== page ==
Is social media genuinely harmful to kids? The jury still seems to be out on that one, but it’s hard to deny that social media can be something of a double-edged sword; the extent to which it is beneficial strongly depends on how it is used. Could your own kids run into trouble?
While there are documented risks of social media use, you could help to counter such risks to your own children by taking a few simple steps. Here’s your succinct-but-informative safety guide…
Social media: is it an entirely pretty picture?
When you read occasional scary stories or headlines about how social media has adversely affected children, it’s easy to hit the panic button. Your worries wouldn’t necessarily be ill-founded, either, judging from survey results shared by The Conversation.
In a survey of about 1,000 adults aged over 18 and 150 young people aged from 14 to 17, it was found that two-thirds of the young people felt pressure to look good while almost a third had been bullied online. Meanwhile, about 60% of parents fail to monitor their teen’s social media account.
Fortunately, though, you don’t have to curb your kids’ social media use excessively. Indeed, in the survey, the vast majority of respondents said that their screens and social media accounts contributed positively to their lives. You just need to know where to place the restrictions.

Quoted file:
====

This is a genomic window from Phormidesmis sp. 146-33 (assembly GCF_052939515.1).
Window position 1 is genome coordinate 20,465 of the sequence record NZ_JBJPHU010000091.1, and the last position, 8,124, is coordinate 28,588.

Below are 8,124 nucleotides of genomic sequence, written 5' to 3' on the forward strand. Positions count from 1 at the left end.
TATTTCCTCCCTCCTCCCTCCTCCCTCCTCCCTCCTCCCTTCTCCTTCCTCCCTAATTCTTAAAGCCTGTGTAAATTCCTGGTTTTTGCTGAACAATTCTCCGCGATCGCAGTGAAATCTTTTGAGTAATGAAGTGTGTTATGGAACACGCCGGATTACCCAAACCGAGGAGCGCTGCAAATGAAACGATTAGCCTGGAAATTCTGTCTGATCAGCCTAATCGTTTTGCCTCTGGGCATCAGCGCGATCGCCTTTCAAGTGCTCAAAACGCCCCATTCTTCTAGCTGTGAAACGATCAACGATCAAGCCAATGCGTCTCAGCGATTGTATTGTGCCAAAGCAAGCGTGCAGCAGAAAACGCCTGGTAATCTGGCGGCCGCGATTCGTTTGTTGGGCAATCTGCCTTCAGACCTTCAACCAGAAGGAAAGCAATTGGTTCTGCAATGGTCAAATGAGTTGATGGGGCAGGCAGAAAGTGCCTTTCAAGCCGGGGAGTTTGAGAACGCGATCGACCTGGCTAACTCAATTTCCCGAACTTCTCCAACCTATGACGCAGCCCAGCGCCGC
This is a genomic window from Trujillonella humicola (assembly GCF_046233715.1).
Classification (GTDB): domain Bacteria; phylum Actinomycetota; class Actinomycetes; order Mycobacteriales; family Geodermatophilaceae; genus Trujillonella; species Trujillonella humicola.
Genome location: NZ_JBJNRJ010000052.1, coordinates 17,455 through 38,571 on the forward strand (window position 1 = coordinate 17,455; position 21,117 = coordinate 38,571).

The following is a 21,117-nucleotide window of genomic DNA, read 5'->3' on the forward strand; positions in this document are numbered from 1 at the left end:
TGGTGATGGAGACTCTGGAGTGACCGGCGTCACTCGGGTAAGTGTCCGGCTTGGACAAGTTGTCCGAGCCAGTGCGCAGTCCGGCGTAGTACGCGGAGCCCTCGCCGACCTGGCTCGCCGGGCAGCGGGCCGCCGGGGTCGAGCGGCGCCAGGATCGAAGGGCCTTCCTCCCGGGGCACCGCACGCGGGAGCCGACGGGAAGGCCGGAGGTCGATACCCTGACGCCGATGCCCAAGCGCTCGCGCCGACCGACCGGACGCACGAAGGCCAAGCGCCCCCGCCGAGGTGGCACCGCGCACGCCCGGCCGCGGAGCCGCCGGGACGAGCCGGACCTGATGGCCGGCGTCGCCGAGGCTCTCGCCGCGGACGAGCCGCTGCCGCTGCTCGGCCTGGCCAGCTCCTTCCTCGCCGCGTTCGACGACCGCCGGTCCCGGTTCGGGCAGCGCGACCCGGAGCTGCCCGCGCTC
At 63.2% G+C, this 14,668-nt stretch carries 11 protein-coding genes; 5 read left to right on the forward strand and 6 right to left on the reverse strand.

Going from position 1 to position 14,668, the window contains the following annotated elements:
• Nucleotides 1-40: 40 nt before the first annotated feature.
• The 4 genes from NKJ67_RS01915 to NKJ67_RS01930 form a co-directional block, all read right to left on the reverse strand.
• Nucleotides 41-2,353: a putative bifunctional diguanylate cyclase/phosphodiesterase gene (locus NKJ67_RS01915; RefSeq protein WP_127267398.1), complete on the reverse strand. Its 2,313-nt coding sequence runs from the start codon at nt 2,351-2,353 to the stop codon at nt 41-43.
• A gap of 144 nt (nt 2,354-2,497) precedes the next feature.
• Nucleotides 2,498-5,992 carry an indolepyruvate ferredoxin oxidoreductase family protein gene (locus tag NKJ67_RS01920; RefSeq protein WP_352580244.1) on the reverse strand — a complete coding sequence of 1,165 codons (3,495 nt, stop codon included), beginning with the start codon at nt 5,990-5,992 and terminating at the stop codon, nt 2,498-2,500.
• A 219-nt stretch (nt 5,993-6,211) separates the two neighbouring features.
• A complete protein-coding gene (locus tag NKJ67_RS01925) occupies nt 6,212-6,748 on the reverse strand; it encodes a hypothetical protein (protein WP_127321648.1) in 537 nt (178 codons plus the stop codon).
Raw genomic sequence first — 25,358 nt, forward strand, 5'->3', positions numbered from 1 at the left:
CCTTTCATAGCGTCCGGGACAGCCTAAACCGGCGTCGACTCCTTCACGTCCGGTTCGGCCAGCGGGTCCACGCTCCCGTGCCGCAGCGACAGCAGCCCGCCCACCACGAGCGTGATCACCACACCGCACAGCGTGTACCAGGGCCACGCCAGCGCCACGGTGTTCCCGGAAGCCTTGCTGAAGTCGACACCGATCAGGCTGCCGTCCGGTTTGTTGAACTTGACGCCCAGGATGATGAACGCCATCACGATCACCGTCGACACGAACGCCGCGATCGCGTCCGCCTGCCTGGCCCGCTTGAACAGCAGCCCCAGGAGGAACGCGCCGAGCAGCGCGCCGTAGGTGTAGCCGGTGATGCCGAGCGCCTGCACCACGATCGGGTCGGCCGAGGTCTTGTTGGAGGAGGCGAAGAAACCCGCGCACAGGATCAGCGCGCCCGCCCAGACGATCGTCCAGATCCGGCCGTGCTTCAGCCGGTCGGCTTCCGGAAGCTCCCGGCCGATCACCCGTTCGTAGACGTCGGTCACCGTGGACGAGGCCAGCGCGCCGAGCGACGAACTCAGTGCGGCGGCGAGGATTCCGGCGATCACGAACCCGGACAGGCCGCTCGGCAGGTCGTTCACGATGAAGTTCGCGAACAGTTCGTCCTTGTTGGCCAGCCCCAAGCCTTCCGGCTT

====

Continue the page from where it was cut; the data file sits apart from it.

Ask your children how they use social media
This is an obvious step to take, and you can ask them to take you on a tour of their social media exploits, so to say. Invite them to show you the social media channels they visit and what your child posts online. You could also see what sites and other content they have made their favourites.
If you engage yourself in your child’s online world in this way, it will be easier for you to broach difficult subjects, such as that of their digital footprint. Warn your child not to share, on online communities, details which could be used to conclusively identify them.
What if your child is trying to escape you monitoring them?
If you joined Facebook in its early days, you can probably recall how much less cool that particular social media portal suddenly felt once your parents followed you onto it. You might have yearned for more privacy, even if you didn’t plan to do anything of which your parents wouldn’t have approved.
Don’t be too surprised, then, if your child abandons the mainstream likes of Facebook and Twitter to make their way onto a lesser-known app like TikTok. Like the bigger-name sites, it hasn’t entirely avoided attracting dodgy-looking headlines, so it’s worth asking: is TikTok safe?As you were probably expecting us to say, it depends very much on how it is used. However, TikTok has various rules in place for the app’s users, while the UK’s most popular TikTok user, Holly H, has given the BBC’s Newsround tips for what young people can do to keep their TikTok experience fun.